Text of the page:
What’s more, I love that her plan makes sense. I love that it’s a genuine moral conundrum for the Doctor. “Am I a good man” has been the main theme of the series, and the Doctor’s feelings about soldiers have been the main vehicle for that theme. So, this episode literally makes the Doctor commander of all the world’s armies. They don’t do much with that, but then he’s in charge of all the Cybermen. He really could use that power to save people, to liberate the Dalek camps as the Mistress suggests. It really is a struggle for him, and when he finally realizes what kind of man he is, it’s a well-earned moment. I love that he’s so excited he kisses Missy, because their connection is like that. It’s not a “you’re so sexy” thing, it’s an intense relationship that’s been around for thousands of years, and he can do that. I loved the moment when they finally come face to face in the graveyard. They just look so incredibly good together, the perfect dysfunctional couple. It’s just so good all around — again, well-earned. The season, for all its faults, constructs a cogent storyline for the Doctor and follows it through to a perfect emotional ending.
I still really don’t care about Clara, and Danny by association, but I guess I should talk about them. They’re handled well in this episode, an important element subordinate to the Doctor/Mistress interactions. Clara’s speech to Danny about the Doctor being the one man she’ll always come back to and the one man she’d never lie to was brutal… Although of course she lies to the Doctor all the time. I did appreciate the moment when she says “I wasn’t very good at it, but I did love you.” That, I can believe. Also, I loved seeing the Doctor finally really speak to Danny, eye to eye. Of course, Danny’s bitter about it and lashes out, but he’s right… The Doctor does need to act like a general sometimes. Mirroring the Doctor’s realization of his own nature, Danny realizes his own nature, that he’s always been a soldier — and that being a soldier can be both a tragic and a noble thing. I think the Doctor realizes it too, through Danny and through the Brigadier. And there’s the lovely, brilliant line, “Love is not an emotion. It’s a promise.”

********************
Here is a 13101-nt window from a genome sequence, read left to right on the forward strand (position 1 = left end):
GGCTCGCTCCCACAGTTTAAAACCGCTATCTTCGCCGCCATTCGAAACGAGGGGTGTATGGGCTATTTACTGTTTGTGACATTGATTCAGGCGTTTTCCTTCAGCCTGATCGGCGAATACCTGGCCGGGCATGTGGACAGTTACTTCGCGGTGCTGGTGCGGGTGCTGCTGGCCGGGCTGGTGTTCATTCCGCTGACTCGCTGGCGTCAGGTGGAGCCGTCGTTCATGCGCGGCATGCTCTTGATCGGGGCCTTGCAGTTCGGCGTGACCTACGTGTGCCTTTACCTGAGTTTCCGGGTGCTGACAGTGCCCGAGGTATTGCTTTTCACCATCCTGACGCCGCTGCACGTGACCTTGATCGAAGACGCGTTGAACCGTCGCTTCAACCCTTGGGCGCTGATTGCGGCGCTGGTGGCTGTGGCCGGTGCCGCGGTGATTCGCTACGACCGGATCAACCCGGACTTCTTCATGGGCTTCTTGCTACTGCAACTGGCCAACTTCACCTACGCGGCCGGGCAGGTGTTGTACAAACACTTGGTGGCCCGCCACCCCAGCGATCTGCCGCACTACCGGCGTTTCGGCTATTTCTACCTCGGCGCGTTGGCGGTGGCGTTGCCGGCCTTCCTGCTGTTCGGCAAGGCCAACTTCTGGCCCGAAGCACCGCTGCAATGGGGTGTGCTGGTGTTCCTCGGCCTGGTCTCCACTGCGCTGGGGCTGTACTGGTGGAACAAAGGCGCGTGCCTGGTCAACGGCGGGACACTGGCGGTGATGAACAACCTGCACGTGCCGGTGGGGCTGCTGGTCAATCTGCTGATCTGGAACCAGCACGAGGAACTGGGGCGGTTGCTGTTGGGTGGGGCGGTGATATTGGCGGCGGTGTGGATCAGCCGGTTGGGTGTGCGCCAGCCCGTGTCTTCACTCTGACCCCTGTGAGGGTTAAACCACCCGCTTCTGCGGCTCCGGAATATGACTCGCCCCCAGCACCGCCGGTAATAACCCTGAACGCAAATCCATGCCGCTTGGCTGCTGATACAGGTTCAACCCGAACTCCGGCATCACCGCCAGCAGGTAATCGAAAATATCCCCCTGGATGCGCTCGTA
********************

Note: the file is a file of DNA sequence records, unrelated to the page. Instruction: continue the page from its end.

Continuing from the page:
All that self-actualization happens very quickly and perfectly. It’s like the season — all the parts of the season that mattered — is finishing with a flourish and then taking a bow. Now that’s good writing.
Of course, we must have a small section of falling action and saying goodbye. I did really like the structure of the ending, with Clara and the Doctor both lying to each other that they’re happy now. Unfortunately, it seems like there’s still a bit of something left there, unfinished, which means she’ll be back again for YET ANOTHER “last time.” Good god. Marvin K. Mooney, will you please go NOW. All my dislike of Clara is tied up in her last words to the Doctor — “You made me feel special.” Well halle-fuckin’-lujah. The whole point of the entire universe is to make you feel fucking special. You didn’t learn anything, you don’t treasure the memories, you didn’t engage with the experience at ALL. You just “felt special.” Bah, humbug.
Anyway, there are still unanswered questions — what was the Doctor trying to tell himself with the Roman’s face? What about Orson Pink? Why were robots looking for the Promised Land? — but I think we got all we could cram into this finale! Plus, there’s a lovely mid-credits scene…
I’ve enjoyed blogging this series along with my fellow reviewers, and watching it with all my fellow Whovians. Leave your reactions in the comments below, have a happy holiday season, and we’ll reconvene at Christmas for the best Christmas special yet. I have faith. 😉